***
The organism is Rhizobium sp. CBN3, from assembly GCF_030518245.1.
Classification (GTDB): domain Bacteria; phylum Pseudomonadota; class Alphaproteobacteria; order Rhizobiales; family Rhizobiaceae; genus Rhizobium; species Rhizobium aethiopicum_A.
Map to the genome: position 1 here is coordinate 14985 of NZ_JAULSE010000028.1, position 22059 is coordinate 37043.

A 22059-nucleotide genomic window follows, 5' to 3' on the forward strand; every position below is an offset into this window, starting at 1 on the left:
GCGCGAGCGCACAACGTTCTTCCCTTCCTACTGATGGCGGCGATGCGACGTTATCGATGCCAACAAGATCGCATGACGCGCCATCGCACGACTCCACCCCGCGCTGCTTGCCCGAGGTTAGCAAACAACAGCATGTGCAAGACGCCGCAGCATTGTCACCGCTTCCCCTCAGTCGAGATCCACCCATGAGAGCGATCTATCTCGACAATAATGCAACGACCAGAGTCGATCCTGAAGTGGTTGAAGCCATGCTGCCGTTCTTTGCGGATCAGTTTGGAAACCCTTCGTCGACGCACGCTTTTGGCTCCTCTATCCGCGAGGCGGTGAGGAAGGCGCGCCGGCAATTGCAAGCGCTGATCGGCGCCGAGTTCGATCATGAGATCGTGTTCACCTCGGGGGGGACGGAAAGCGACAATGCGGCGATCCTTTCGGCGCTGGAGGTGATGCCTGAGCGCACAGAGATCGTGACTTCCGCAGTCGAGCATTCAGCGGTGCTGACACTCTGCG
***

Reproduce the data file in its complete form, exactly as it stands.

The organism is Rhizobium sp. CBN3, from assembly GCF_030518245.1.
Classification (GTDB): domain Bacteria; phylum Pseudomonadota; class Alphaproteobacteria; order Rhizobiales; family Rhizobiaceae; genus Rhizobium; species Rhizobium aethiopicum_A.
Map to the genome: position 1 here is coordinate 14985 of NZ_JAULSE010000028.1, position 22059 is coordinate 37043.

A 22059-nucleotide genomic window follows, 5' to 3' on the forward strand; every position below is an offset into this window, starting at 1 on the left:
GCGCGAGCGCACAACGTTCTTCCCTTCCTACTGATGGCGGCGATGCGACGTTATCGATGCCAACAAGATCGCATGACGCGCCATCGCACGACTCCACCCCGCGCTGCTTGCCCGAGGTTAGCAAACAACAGCATGTGCAAGACGCCGCAGCATTGTCACCGCTTCCCCTCAGTCGAGATCCACCCATGAGAGCGATCTATCTCGACAATAATGCAACGACCAGAGTCGATCCTGAAGTGGTTGAAGCCATGCTGCCGTTCTTTGCGGATCAGTTTGGAAACCCTTCGTCGACGCACGCTTTTGGCTCCTCTATCCGCGAGGCGGTGAGGAAGGCGCGCCGGCAATTGCAAGCGCTGATCGGCGCCGAGTTCGATCATGAGATCGTGTTCACCTCGGGGGGGACGGAAAGCGACAATGCGGCGATCCTTTCGGCGCTGGAGGTGATGCCTGAGCGCACAGAGATCGTGACTTCCGCAGTCGAGCATTCAGCGGTGCTGACACTCTGCG